Each department may offer as many as two courses in its major entirely on the pass/fail basis.

Credit/No Credit

Regulations regarding registration on the credit/no credit basis apply to all courses, both undergraduate and graduate, taken by graduate students.

A graduate student may take no more than 20 percent of the hours for any master's degree on the credit/no credit basis, and no more than a comparable portion of the Program of Work for the doctoral degree. The option to take a course or courses on the credit/no credit basis must be approved by the graduate adviser and should be elected at the time of registration. A graduate student may change the basis of registration in a course no later than midsemester; see the academic calendar for specific deadlines. Dissertation, treatise, thesis, master's report, and recital courses are a part of the Program of Work and are taken on the credit/no credit basis. The credit hours are not included in the 20 percent limit on credit/no credit hours on the Program of Work for the degree. Coursework requirements and methods of evaluation in a course must be the same for students registered on the credit/no credit basis as for those registered on the letter-grade basis. Performance at the level of C or above for an undergraduate or graduate course taken on the credit/no credit basis is required to earn credit (CR). Courses taken on the credit/no credit basis are not included when the grade point average is computed.

Symbols S and U

The symbols S (satisfactory) and U (unsatisfactory) are assigned only in developmental studies courses (DEV) and do not affect the calculation of a student's grade point average.

Repetition of a Course

The official grade in a course is the last one made; however, if a student repeats a course and has two or more grades, all grades and all semester hours are used to calculate the University grade point average and to determine the student's scholastic eligibility to remain in school. In the Red McCombs School of Business, the College of Communication, the College of Engineering, the College of Liberal Arts, the College of Natural Sciences, the School of Nursing, and the College of Pharmacy a student may not repeat for credit a course in which he or she earned a grade of C or better.

Computation of the Grade Point Average

Undergraduate students. The cumulative University grade point average for an undergraduate student is calculated on the basis of all work undertaken at the University of Texas at Austin (including credit by examination, correspondence, and extension) for which a letter grade is recorded. Courses in which the symbol I, Q, W, X, S, U, or CR is recorded are excluded in calculating the grade point average.

Graduate students. The graduate grade point average includes all graduate courses in which the student earns a letter grade while he or she is enrolled in the Graduate School; the following are excluded: undergraduate courses taken through the University's Division of Continuing and Extended Education; courses for which the symbol Q, W, X, I, CR, or NC is recorded; graduate or undergraduate courses the student took at the University before enrolling in the Graduate School; credit earned by examination; and courses taken at other institutions. The graduate grade point average also excludes grades in all undergraduate courses the student took in fall 1999 or later; upper-division undergraduate courses he or she took as a graduate student before fall 1999 are included.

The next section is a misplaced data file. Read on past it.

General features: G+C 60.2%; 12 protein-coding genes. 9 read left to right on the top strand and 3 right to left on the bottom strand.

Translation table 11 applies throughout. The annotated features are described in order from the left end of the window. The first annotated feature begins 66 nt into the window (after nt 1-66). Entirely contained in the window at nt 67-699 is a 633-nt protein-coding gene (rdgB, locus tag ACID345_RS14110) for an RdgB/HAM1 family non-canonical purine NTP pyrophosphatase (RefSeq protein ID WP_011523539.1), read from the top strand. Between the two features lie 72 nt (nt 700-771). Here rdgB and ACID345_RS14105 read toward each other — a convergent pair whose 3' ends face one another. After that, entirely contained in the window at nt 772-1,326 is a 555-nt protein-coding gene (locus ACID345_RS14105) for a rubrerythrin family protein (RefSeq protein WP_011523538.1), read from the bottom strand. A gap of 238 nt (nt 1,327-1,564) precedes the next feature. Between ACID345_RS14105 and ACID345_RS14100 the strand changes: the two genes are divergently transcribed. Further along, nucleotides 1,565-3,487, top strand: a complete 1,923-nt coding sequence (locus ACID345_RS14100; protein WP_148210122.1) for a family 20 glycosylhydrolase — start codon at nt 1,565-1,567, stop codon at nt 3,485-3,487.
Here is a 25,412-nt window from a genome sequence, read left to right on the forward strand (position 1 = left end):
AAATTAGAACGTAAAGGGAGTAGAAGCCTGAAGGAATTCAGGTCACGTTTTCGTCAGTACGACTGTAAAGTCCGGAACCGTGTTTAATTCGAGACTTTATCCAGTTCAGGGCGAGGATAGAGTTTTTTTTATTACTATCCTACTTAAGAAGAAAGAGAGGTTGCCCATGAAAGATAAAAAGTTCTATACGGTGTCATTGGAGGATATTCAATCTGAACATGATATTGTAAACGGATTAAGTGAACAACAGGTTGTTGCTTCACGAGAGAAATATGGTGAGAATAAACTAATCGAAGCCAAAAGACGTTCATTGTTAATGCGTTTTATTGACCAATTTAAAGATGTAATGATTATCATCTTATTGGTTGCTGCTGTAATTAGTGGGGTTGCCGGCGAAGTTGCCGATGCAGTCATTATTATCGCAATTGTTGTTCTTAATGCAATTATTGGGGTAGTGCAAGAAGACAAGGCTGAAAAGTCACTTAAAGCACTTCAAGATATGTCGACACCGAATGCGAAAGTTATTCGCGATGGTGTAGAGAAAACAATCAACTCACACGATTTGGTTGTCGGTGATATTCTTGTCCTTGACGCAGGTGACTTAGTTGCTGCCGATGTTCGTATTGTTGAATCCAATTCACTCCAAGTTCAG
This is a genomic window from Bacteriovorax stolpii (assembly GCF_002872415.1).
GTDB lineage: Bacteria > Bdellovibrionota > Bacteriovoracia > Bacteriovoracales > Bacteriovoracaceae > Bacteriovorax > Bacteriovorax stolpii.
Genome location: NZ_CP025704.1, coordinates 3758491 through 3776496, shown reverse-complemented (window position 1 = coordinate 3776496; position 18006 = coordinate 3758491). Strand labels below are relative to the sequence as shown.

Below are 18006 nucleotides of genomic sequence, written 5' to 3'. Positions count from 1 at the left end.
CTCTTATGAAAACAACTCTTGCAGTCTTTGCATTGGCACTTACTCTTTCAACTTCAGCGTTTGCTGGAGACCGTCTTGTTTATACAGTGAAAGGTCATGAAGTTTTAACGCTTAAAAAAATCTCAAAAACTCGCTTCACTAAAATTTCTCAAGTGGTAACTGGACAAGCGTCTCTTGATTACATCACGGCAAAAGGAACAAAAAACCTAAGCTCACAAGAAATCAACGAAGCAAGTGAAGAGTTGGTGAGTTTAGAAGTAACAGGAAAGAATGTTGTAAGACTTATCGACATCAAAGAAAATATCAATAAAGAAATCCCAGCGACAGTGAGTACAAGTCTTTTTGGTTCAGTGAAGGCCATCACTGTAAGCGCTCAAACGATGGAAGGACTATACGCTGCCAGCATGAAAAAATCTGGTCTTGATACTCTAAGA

Grade scores. Although a grade of D is sufficient for an undergraduate to earn credit in a course, a cumulative University grade point average of at least 2.00 (C) is necessary for satisfactory progress toward a degree. In computing the grade point average, an A has a value of four points a semester hour; a B, three points; a C, two points; a D, one point; and an F, zero points. The symbols I (permanent incomplete), X (temporary delay of grade), CR (pass on the pass/fail basis), and S and U (for developmental courses) yield zero points. A course for which the symbol I, X, CR, S, or U is given does not count as hours undertaken for the purpose of calculating the grade point average, and no grade points are earned; a course taken on the pass/fail basis in which a grade of F is earned does count as hours undertaken and no grade points are earned.

 


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General Information
Contents
Chapter 1 - The University
Chapter 2 - Admission
Chapter 3 - Registration, Fees, and Deposits
Chapter 4 - Academic Policies and Procedures
Chapter 5 - Student Affairs
Chapter 6 - Libraries and Other Academic Resources
Chapter 7 - The Texas Exes
Appendixes
Statistical Summaries

Related Information
Catalogs
Course Schedules
Academic Calendars
Office of Admissions


Office of the Registrar
University of Texas at Austin

19 August 2002. Registrar's Web Team